Had economists built on Fisher’s Road to Damascus conversion, an entirely new economics could have resulted from the Great Depression, with disequilibrium rather than equilibrium as its organising principle. Instead, with Fisher ignored, the economics profession rebuilt itself around Hicks’s equilibrium interpretation of Keynes’s General Theory. By the time our modern-day crisis hit, equilibrium thinking was utterly ascendant in economics – and only heretics like me worked in disequilibrium.

However in the real sciences, disequilibrium became the rule – so much so that they don’t even use the term to describe what they do. A decisive break with equilibrium thinking came in 1963, when the meteorologist Edward Lorenz accidentally discovered what became known as chaos theory (and is today called complexity theory). The Wikipedia describes the motivation behind Lorenz’s work well:

"During the 1950s, Lorenz became sceptical of the appropriateness of the linear statistical models in meteorology, as most atmospheric phenomena involved in weather forecasting are non-linear. His work on the topic culminated in the publication of his 1963 paper "Deterministic Nonperiodic Flow” in Journal of the Atmospheric Sciences, and with it, the foundation of chaos theory."

Lorenz’s key discovery was that a relatively simple non-linear system could display incredibly complex behaviour: what became known as Lorenz’s Strange Attractor had 3 equilibria, all of which were unstable. Today, any scientist worth his or her salt knows that dynamics means not merely a transit from one equilibrium to another, but a complex "far from equilibrium” path.

Figure 4: Lorenz's Strange Attractor, with 1 equilibrium shown & the dynamics of a 5 per cent deviation from that equilibrium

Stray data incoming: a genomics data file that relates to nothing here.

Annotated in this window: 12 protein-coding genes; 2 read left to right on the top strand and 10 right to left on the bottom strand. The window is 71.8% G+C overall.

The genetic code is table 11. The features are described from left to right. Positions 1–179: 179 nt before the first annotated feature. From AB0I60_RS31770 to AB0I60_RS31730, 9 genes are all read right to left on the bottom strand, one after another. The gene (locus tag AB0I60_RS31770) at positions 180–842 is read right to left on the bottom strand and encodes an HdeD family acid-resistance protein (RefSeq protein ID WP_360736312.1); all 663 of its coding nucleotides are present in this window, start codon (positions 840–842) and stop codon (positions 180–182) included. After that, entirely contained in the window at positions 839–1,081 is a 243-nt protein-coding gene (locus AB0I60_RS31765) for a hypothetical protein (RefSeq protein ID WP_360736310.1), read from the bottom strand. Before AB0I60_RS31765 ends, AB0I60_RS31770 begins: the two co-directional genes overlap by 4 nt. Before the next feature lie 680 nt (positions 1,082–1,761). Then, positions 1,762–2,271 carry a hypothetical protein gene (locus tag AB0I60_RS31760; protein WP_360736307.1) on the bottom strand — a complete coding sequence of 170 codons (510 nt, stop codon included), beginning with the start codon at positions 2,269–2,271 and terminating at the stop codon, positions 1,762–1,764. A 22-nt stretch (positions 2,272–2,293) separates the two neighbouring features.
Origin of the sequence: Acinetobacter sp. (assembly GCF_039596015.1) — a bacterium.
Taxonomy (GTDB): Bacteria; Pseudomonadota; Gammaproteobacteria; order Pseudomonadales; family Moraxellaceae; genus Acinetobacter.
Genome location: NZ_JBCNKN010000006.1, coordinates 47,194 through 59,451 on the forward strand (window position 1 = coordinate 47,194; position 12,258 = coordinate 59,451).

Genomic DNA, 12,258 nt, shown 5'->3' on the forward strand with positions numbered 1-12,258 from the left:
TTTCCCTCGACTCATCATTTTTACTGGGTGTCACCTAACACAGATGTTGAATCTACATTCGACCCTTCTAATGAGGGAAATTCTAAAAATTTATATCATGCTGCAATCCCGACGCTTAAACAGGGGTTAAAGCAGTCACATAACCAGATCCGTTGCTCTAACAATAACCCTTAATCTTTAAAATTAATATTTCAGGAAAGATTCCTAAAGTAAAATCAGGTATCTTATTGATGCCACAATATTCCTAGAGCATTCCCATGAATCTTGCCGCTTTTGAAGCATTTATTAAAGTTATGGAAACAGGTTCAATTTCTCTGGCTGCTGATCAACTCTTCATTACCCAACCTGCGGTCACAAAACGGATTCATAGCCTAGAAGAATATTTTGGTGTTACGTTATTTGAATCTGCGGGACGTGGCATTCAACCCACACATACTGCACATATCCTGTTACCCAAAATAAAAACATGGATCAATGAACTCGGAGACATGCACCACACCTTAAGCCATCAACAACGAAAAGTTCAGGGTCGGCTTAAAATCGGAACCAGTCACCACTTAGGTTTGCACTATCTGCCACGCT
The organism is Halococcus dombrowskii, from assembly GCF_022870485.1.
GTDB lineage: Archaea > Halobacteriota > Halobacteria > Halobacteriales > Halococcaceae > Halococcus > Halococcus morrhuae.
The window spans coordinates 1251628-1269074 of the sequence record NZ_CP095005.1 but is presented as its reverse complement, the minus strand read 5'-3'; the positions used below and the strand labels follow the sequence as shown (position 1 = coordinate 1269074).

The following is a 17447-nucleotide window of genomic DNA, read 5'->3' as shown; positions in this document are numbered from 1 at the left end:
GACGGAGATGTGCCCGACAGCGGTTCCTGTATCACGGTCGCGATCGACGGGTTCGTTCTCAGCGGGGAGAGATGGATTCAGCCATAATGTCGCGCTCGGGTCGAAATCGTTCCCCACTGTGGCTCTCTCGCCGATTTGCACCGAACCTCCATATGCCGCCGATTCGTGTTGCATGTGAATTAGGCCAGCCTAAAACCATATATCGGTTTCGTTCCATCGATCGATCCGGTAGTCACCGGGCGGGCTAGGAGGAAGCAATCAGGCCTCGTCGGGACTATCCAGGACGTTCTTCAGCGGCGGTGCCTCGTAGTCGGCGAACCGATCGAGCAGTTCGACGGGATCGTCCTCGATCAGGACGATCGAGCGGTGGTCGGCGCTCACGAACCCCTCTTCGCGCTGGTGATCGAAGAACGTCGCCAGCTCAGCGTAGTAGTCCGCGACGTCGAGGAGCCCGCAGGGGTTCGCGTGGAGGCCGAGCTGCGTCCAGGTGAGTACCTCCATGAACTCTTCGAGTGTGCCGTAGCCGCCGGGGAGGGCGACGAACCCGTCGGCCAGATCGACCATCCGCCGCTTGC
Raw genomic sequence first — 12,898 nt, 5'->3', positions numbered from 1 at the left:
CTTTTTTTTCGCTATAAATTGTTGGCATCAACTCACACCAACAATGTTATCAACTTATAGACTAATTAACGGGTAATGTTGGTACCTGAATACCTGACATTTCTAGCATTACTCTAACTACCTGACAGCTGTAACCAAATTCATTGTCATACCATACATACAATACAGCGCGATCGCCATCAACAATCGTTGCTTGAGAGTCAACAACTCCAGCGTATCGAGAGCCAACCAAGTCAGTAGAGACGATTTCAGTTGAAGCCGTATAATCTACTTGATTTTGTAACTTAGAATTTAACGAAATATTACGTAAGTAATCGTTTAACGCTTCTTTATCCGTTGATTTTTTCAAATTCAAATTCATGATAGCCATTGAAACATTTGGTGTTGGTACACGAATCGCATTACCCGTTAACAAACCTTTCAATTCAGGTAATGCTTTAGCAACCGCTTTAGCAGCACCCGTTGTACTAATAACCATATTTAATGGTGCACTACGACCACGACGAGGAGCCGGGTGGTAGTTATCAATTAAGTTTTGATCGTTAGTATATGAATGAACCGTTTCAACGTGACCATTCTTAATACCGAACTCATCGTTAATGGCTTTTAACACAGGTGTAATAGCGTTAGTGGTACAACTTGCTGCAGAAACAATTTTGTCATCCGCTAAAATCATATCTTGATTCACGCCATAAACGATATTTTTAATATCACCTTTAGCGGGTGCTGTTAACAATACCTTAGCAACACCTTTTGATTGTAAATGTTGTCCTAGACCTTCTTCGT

image


Would that this wisdom had penetrated economics. Instead, the vast majority economists remain locked in their neoclassical equilibrium fetish, so much so that they deride anyone who dares challenge their equilibrium view of the world.

A recent instance of this was the response by the Canadian Neoclassical economist Nick Rowe to an excellent post by Dan Kervick on a blag called "Shamanistic Economics”. Rowe’s condescending tone is evident in his comment – as is his belief that "all roads lead to equilibrium”:

Dan: before writing about this stuff, you really ought to think about the difference between:

1. A system with multiple equilibria (aka "sunspot equilibria”) where beliefs about intrinsically irrelevant events can change which equilibrium is the outcome. (e.g philosopher Lewis’ book on conventions.)

2. A dynamic system with a unique equilibrium time path, where beliefs about that future equilibrium path are part of what determines the current outcome.
And a little bit of knowledge of game theory might help too, where players’ beliefs about off-equilibrium path play (counterfactual conditionals) are part of what determines the equilibrium.

Sigh. Economists like Rowe should instead think about the difference between stable and unstable equilibria, rather than simply assuming that all equilibria are stable. Their inability to realise that instability may be the defining feature of the economy, five years after the economic crisis began, is testament to economics being far more a religion than a science. As Dan Kervick stated in his reply to Rowe’s missive, this is a dereliction of the duty economists owe the world, especially after we are in a crisis that most of them didn’t see coming, and whose advice about a solution is justifiably described as shamanistic:

"You guys in economics are supposed to be empirical scientists, not philosophers. You are supposed to develop the a priori elements of your science only so that you can produce empirically testable models of the real world, and then bring those models to bear on the world we actually live in.

"You are also supposed to help develop techniques that are relevant to decision-making and government policy in having predictable outcomes. You need to map the terrain of the actual world in detail, so you can help others navigate through it. To the extent you want to give policy advice that deserves to be taken seriously, your focus needs to be on contingent reality, not a priori possibility.

"My criticism is that an awful lot of the policy advice we are getting lately is from theorists who are lost in the clouds of a priori models, and who don’t have a clear understanding of the structure of the actual economic order we live in, based on the functioning of actual, highly contingent and specific economic and political institutions."

If you’ll pardon a religious final word from me, Amen.

Steve Keen is a professor of economics and finance at the University of Western Sydney and author of Debtwatch and Debunking Economics.

Related Articles